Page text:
By the way, I have read that Bernard Tomic was never at the top of his group when he was a beginner many years ago, but he worked really hard and had a good coach and look at him now. It's the hours that matters, not the so-called "talent".
It's funny that you say that because my son who in my eyes has "it" or something like it has a personality steeped in perseverance. It was evident as early as an infant but it really stood out to me when he was 3 or 4 and was invited to a birthday party at an ice skating rink. He had never been skating before. After the party there was free skate time and he wanted to try. He would fall repeatedly after the first couple of steps but refused to use one of those walker aids. I was concerned because it was open skate time and there were adults and teenagers flying by him and he was so small. But even as he continued to fall he refused to get off the ice. Within an hour and a half he was skating around the entire rink. He's like that in tennis and in life. If he wants to learn something or improve something he pushes himself until he reaches his goal. Even if he hears "no" from me or his dad, he doesn't go away quietly. He will argue his position until he's blue in the face. I find it an admirable personality trait that will serve him well in life. I also think that he has a touch of OCD.
As lot of people have pointed out - there's not one thing which defines the 'it' factor. But in any sport the talented ones show glimpses of ability which is better than the averge kid in a group.
So if your kid is better than the average kid, then I feel they have some of 'it' factor. They have given you something to work with.
Look at all the doubles player who make a living on the tour making more than million dollars a year, I am sure not of all them were freaks as kids.
Some persisted longer than others, got the right break through and they are making a living. I am positive there are lot of singles players who are probably
better than the world class doubles player but struggling to stay in the tour.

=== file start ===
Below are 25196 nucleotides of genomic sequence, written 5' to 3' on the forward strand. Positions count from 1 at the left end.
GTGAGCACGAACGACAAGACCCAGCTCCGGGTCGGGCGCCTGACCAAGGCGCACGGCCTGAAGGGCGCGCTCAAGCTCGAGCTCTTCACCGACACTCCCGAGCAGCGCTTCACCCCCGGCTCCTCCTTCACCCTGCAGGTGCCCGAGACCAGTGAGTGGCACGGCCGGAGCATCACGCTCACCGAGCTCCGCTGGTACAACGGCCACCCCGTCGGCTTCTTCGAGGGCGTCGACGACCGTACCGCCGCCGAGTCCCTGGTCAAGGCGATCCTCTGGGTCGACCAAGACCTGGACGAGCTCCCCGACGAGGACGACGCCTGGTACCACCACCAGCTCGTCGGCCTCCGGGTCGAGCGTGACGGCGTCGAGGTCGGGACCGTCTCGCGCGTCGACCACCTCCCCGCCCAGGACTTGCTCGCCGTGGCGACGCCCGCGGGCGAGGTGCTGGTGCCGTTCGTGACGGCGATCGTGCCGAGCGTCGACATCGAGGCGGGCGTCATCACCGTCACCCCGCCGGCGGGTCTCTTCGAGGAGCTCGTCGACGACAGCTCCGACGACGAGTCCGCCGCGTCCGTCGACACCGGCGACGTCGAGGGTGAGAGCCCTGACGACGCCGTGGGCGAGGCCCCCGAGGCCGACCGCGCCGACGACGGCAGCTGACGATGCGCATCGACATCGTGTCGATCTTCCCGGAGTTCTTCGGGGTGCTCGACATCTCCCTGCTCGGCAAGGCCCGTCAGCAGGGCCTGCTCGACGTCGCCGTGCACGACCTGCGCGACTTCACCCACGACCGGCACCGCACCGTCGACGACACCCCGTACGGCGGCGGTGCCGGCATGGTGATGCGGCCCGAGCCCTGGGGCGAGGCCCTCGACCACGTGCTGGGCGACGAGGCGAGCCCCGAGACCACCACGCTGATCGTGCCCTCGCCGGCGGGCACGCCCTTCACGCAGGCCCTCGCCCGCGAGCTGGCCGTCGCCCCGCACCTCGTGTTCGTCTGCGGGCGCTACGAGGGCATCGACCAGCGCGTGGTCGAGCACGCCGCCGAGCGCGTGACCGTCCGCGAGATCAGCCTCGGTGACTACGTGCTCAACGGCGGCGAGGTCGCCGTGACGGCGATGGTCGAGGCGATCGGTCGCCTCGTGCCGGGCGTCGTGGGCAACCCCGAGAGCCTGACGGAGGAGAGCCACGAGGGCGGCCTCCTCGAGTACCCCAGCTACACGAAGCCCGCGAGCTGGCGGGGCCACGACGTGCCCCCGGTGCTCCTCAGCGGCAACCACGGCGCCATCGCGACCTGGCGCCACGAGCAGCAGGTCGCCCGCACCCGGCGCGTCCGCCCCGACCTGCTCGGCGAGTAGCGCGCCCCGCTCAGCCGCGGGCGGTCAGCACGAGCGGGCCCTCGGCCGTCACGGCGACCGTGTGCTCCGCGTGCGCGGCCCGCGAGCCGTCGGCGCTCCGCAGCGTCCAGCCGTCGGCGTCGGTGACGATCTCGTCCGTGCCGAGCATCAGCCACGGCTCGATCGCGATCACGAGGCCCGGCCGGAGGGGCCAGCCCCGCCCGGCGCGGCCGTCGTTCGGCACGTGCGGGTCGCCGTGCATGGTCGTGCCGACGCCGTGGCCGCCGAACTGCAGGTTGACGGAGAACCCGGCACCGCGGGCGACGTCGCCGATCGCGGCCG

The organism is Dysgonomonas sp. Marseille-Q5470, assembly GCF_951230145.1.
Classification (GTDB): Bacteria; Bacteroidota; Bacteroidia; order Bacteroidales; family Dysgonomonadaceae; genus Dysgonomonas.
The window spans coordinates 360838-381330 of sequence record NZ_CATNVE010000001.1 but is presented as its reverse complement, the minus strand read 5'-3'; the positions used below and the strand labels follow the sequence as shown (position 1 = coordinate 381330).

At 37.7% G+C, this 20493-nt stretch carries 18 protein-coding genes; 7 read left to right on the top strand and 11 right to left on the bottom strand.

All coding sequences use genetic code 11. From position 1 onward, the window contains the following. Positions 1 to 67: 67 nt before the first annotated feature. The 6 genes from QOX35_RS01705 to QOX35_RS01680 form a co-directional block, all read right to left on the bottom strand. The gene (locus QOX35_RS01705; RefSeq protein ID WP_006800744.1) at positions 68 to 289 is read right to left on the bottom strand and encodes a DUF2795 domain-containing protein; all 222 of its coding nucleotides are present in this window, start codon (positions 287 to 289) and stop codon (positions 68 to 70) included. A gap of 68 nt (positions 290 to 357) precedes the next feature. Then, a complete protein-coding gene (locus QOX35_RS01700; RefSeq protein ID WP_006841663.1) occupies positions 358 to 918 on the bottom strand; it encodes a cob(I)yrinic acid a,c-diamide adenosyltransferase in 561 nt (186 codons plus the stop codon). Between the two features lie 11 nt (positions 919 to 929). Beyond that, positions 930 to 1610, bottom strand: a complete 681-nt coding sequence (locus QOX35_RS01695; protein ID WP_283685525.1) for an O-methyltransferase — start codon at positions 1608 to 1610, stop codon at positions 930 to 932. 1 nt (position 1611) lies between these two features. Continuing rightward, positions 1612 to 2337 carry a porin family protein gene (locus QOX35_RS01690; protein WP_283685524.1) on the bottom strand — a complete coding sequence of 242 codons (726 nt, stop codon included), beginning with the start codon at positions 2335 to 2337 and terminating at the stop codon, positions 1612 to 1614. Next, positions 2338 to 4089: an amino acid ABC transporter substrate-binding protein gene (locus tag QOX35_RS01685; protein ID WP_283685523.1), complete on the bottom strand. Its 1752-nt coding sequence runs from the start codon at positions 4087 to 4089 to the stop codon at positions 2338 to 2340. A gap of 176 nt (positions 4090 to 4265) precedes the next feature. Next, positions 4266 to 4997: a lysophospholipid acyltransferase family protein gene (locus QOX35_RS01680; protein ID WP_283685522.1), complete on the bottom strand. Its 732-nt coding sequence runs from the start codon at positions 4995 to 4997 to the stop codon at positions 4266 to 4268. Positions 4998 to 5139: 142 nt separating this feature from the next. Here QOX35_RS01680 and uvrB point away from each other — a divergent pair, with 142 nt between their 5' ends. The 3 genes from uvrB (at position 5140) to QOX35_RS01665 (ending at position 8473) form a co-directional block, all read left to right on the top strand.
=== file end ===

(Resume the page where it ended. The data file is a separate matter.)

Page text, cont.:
In a interview I read Carlos Moya hit with Rafa when he was 12 years old and did not think he was going to be that great. So if Moya could not predict
about Rafa at 12 years of age you think anyone can predict how good a kid can be.
I have to say, tennis has to be one of the wierd sport were people discuss so much about succeeding and talent when the kids are 8 years old.
You don't need to be a freak at 8 years of age to become extremely good at 14 or 18 years of age.
In conclusion if you kid is keen do the best you can, don't put any upper limits on what they can achieve
and I am sure like any other sport you will find out how far he/she can go.
Unfortunately your spot on ! The area i think most fail as we have done here in the USA is that we don't plan, no goals ,no vision, no milestones to check your progress we sit back and "hope" something happens therefore we fail without trying.
I actually hate it a little when kids look extremely good at 7-8. The pressure already starts and from there it is a long, long journey. Like to see some glimpse of talent and watch it grow as they get to 10-12 while they are playing other sports to develop more skills, then turn up the heat after that.
It's interesting when parents come on here to "talk about" their 7-10 year old being the next thing.
The ones to "watch" are the players that look good in their mid-teens.